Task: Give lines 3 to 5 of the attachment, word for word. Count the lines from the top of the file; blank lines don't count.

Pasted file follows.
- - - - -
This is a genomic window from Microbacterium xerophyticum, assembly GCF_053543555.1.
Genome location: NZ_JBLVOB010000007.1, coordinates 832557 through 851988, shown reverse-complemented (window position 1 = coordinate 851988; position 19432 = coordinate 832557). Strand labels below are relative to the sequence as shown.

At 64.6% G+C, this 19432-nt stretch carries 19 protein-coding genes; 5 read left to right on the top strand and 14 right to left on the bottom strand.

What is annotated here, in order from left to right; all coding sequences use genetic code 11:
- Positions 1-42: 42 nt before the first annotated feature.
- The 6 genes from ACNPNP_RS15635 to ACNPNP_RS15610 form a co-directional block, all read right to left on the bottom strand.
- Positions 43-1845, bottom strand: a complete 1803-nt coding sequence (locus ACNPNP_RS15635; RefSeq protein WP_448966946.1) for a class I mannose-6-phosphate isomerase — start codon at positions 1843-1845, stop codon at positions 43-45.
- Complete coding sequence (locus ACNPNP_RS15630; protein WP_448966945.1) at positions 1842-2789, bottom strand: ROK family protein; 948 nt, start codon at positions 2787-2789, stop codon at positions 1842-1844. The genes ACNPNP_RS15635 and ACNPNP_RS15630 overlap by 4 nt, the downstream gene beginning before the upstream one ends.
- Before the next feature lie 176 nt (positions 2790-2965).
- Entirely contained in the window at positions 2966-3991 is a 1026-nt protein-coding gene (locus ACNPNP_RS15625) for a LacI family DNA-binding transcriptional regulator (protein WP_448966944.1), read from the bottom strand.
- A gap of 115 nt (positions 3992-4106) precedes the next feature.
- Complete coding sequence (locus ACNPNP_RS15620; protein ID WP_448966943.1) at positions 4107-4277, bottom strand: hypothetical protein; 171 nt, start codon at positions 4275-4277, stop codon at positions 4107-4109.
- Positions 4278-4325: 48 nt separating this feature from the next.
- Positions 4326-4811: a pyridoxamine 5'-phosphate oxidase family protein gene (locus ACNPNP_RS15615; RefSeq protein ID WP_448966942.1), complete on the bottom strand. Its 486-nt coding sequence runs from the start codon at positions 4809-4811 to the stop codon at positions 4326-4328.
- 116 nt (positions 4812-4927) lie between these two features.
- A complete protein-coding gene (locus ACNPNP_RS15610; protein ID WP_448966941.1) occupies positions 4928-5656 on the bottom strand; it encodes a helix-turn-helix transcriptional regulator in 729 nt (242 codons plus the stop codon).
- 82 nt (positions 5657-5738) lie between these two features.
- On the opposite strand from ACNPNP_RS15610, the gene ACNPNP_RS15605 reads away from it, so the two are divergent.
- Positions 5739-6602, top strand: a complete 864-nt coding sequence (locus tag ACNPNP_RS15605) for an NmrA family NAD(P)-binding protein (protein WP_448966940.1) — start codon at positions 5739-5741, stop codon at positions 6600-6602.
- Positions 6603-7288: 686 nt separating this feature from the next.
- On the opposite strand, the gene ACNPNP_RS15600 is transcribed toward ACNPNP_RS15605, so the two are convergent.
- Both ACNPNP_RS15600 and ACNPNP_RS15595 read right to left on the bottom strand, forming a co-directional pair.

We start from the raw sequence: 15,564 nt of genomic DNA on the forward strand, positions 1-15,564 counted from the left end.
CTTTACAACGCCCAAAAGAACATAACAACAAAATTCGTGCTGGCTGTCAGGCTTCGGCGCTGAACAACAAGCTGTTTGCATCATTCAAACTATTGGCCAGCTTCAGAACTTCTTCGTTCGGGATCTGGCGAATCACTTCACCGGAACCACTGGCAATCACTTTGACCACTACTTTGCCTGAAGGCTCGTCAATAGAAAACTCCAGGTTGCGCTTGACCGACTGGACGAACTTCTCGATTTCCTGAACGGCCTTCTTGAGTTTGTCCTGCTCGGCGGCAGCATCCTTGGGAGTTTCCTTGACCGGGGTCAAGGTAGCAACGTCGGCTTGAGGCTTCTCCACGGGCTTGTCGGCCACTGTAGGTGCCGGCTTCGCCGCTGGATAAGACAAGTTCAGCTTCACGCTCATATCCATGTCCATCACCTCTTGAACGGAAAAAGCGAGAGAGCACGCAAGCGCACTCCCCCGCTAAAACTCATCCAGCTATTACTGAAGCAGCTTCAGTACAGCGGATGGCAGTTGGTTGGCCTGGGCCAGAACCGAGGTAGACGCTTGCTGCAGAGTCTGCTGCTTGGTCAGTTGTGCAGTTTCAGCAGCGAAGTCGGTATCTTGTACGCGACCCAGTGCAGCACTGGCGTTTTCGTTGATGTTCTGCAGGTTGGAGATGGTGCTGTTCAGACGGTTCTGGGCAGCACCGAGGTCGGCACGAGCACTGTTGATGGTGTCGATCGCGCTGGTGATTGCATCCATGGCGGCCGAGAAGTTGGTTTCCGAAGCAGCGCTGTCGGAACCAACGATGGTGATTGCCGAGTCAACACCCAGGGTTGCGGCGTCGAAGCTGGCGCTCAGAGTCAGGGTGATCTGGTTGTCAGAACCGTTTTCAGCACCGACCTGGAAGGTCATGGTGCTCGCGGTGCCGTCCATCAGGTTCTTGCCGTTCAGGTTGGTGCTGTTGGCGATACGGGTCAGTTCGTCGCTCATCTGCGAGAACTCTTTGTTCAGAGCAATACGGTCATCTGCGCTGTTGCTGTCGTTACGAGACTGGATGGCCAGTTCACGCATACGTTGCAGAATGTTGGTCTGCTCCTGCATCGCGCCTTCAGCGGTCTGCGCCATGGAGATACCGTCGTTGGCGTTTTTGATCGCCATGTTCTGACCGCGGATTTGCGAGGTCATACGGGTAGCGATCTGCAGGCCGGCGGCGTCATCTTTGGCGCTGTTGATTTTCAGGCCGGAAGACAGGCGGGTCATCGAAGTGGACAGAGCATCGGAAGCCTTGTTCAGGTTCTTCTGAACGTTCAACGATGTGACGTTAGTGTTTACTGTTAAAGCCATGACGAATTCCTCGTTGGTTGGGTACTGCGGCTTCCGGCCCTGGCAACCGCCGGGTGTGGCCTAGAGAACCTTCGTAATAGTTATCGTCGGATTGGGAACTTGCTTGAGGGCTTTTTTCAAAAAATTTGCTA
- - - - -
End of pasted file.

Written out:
At 64.6% G+C, this 19432-nt stretch carries 19 protein-coding genes; 5 read left to right on the top strand and 14 right to left on the bottom strand.

What is annotated here, in order from left to right; all coding sequences use genetic code 11:
- Positions 1-42: 42 nt before the first annotated feature.